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My Jihad, an American campaign

Date: 06/02/2013 A.D 25 Rabi'i al-Awal 1434H H

By: Bayynat editor

Monique Parsons, a freelance writer on religion based in Chicago whose stories have been featured on National Public Radio, Chicago Public Radio and various newspapers, discussed the new campaign in America, MyJihad campaign.

As part of the campaign, people voice the challenges they have to overcome, sharing their experiences with the public as a means of clarifying the meaning of the word “Jihad”.

As Parsons explains;the Arabic term is often mistranslated as “holy war”. However, the term encompasses a broader and more profound sense: it is actually a synonym for “struggle” or “striving.”

Angie Emara’s son, Adam, was just four-years-old when he died from complications of Hunter’s Syndrome in 2009. Every day since, Emara, 35, of Naperville, Illinois, has struggled with a painful and private grief.

In December, she took her heartbreak public - to the side of a city bus, to be exact. Cuddling with her three grinning children, her youngest clutching a photograph of little Adam, the ad reads: “MyJihad is to march on despite losing my son. What’s yours?”

It is one of five that appeared on the side of twenty-five Chicago Transit Authority buses last December and debuted in Washington, DC subway stations on January 28.

Emara and her moving story are part of a Chicago-based campaign known as MyJihad, an effort to insert a broader, and more nuanced, definition of “jihad” into the public discourse.

How It Began

“When confronted with the easy path and the right path, it is choosing the right path over the easy path,” said campaign founder Ahmed Rehab of Chicago. “Jihad is a very positive term, one that I want to embrace and not run away from. I believe it means a struggle to get to a better place. It does not mean for me, nor for those whose practice is like mine daily, to pick up a gun and shoot someone.”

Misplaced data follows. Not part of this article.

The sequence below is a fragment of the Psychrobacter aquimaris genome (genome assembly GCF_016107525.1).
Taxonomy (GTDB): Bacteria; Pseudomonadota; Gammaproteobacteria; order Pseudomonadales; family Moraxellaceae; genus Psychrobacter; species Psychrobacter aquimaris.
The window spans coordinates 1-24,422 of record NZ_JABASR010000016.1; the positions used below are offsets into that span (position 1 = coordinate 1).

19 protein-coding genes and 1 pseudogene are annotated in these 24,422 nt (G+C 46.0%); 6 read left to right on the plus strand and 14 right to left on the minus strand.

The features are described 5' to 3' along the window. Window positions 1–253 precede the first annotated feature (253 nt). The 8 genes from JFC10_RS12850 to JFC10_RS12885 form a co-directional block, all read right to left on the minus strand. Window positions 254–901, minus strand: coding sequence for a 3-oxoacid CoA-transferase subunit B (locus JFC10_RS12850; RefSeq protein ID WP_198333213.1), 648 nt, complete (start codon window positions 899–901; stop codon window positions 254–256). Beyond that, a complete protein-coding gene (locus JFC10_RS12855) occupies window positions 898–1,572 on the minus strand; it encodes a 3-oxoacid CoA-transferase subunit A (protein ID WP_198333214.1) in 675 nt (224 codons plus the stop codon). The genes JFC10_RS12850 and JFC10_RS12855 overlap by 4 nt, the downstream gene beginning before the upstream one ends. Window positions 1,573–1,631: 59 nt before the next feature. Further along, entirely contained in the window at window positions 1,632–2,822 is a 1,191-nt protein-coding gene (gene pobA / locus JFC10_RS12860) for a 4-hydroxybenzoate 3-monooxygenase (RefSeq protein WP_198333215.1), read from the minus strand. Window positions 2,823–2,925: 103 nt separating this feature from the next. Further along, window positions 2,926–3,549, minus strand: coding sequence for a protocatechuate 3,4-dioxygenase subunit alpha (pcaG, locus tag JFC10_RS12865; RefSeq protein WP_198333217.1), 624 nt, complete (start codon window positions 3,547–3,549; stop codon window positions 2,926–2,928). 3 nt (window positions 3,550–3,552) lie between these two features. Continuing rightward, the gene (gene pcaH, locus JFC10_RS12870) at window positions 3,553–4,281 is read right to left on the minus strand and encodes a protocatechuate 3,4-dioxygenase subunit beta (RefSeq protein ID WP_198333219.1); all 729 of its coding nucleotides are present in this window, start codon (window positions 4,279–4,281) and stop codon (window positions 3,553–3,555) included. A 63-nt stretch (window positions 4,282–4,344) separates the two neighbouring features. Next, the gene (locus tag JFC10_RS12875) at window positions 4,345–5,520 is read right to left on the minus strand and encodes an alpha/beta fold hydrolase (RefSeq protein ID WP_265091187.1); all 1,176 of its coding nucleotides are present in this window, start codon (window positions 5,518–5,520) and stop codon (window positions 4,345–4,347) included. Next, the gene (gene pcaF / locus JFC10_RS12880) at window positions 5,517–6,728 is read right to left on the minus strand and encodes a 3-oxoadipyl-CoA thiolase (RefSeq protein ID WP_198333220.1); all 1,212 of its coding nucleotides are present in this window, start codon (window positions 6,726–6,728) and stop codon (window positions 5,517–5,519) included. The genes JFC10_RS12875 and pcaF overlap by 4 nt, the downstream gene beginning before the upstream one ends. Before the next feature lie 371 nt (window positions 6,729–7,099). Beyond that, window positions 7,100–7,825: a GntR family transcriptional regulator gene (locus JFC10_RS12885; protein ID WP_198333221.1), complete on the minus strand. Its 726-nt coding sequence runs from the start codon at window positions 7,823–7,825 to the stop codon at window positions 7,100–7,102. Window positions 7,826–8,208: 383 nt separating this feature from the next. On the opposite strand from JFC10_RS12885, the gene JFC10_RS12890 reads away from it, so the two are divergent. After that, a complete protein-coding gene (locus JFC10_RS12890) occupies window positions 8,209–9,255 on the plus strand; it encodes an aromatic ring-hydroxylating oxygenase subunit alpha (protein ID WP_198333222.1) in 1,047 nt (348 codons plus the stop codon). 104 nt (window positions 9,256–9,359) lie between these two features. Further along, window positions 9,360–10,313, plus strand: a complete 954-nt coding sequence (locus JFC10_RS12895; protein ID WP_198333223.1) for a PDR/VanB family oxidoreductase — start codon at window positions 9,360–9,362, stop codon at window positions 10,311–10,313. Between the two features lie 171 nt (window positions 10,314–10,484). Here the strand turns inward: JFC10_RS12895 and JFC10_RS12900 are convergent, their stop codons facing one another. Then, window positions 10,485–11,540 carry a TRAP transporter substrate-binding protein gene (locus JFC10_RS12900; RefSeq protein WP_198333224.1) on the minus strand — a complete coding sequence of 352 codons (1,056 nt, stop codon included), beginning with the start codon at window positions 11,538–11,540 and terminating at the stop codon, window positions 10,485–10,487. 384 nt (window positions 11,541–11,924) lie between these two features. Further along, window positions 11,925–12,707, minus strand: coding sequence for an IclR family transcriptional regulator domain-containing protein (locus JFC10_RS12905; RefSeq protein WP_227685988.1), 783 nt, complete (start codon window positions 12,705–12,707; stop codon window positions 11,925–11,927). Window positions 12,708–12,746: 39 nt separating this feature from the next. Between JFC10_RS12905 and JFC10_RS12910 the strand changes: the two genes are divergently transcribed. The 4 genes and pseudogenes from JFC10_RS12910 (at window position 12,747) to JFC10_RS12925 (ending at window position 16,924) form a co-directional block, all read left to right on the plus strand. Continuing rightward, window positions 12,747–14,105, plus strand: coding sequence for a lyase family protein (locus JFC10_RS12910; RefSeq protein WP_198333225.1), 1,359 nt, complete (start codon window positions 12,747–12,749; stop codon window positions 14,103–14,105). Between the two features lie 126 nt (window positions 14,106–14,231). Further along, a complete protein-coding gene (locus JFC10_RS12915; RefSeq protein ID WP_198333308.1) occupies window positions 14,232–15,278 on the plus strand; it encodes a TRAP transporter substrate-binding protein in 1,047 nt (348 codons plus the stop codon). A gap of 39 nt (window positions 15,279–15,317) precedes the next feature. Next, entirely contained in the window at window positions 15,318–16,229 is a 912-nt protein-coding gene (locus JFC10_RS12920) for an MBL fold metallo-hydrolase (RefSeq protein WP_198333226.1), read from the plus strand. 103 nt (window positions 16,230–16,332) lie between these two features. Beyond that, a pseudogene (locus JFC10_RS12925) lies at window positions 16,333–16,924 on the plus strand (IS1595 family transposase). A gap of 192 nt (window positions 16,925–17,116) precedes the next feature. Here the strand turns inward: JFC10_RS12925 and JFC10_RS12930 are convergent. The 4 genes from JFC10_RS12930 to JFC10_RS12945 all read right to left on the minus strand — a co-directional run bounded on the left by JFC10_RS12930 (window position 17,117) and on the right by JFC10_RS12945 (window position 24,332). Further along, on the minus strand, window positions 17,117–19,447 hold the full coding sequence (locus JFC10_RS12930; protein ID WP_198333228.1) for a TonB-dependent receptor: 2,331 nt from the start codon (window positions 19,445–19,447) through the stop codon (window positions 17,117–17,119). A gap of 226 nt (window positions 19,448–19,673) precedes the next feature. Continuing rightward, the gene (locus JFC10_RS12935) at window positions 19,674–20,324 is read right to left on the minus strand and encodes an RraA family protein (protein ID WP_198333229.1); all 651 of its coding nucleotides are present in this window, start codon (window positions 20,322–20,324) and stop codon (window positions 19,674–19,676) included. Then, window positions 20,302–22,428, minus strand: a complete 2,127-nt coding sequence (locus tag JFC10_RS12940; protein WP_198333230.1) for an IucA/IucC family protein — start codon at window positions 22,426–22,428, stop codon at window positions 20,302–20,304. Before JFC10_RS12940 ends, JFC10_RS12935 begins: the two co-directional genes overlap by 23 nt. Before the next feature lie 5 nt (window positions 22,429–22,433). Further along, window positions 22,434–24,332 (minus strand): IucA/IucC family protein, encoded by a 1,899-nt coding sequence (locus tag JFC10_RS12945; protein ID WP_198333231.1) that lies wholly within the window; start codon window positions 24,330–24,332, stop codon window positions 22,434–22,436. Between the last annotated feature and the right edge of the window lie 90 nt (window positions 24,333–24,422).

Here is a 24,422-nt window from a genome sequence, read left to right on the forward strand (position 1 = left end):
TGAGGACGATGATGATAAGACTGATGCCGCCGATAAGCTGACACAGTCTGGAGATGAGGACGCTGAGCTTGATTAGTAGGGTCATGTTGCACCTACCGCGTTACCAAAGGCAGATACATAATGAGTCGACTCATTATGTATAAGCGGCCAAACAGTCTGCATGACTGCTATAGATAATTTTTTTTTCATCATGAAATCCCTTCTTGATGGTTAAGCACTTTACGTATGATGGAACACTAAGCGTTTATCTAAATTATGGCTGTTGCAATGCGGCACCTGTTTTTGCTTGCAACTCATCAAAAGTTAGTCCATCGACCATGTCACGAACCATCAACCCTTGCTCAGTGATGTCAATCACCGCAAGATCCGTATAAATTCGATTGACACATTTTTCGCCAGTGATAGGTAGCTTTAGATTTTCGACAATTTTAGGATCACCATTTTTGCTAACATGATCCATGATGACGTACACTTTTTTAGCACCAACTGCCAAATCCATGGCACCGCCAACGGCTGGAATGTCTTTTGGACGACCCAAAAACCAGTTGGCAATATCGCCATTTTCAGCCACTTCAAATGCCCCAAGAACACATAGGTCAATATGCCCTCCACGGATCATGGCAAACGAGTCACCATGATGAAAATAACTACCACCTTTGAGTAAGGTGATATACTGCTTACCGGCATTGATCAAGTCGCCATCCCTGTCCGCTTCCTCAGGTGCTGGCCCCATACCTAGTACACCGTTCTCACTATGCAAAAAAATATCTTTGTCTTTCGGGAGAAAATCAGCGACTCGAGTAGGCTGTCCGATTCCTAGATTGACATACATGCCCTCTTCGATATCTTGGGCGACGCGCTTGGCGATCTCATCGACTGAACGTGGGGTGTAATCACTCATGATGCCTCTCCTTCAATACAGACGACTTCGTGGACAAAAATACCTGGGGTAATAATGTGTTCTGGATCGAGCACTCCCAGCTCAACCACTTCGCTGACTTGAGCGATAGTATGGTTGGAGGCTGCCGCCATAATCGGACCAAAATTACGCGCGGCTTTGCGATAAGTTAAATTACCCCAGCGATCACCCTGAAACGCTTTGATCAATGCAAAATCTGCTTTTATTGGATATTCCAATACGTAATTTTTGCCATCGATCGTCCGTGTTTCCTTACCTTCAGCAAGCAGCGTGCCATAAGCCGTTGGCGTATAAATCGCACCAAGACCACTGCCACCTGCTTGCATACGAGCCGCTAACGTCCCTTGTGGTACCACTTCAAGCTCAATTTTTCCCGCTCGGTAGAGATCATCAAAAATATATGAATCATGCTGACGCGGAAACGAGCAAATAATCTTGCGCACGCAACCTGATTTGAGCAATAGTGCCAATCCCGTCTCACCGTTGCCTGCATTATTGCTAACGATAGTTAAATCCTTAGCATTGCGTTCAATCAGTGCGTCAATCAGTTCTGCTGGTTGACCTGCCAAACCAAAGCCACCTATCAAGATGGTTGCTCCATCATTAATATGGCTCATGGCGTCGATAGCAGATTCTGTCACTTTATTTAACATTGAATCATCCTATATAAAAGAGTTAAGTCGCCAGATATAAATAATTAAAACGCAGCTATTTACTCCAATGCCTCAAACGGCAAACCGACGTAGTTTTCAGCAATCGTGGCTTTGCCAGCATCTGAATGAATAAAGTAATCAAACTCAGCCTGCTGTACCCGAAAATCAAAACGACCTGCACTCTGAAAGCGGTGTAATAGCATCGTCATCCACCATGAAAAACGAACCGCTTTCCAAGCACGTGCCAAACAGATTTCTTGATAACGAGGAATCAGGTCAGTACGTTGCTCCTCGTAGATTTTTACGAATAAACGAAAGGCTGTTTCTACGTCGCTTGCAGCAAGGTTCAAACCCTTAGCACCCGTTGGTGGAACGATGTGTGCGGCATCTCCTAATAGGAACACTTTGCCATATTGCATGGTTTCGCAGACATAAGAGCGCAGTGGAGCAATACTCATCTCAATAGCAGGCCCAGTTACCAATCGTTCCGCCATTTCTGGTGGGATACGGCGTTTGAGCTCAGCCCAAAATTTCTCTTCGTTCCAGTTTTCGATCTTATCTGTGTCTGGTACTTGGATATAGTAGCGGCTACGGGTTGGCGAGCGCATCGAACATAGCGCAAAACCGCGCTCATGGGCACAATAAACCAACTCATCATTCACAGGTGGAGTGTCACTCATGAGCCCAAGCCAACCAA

Rehab, the Executive Director of the Chicago chapter of the Council of American Islamic Relations, conceived of the idea last fall after hearing that controversial advertisements using the term “jihad” were slated for New York and Washington, DC subways, and Chicago city buses and transit stations.

Rehab said he was startled by how many people, Muslims and non-Muslims, accepted that “jihad” was an inherently violent term. He bristled at the fact that Islamic extremists, as well as those who denounce Islam, both claim to define the term for the world’s 1.2 billion Muslims.

Embracing the broader definition of jihad as internal struggle, Rehab posted on Facebook that his jihad was to work against discrimination and to educate people. “What’s your jihad?” he posted.

The response was overwhelming, Rehab said. People began posting about their personal struggles, from losing weight, to doing better in school, to building bridges between people in their communities.

Among those who took notice were Emara and Chicago-based photojournalist Sadaf Syed. Both contacted Rehab to offer help, and before long were helping to coordinate a Twitter hashtag, Facebook page, YouTube videos, scores of volunteers and a fundraising effort.

Its Mission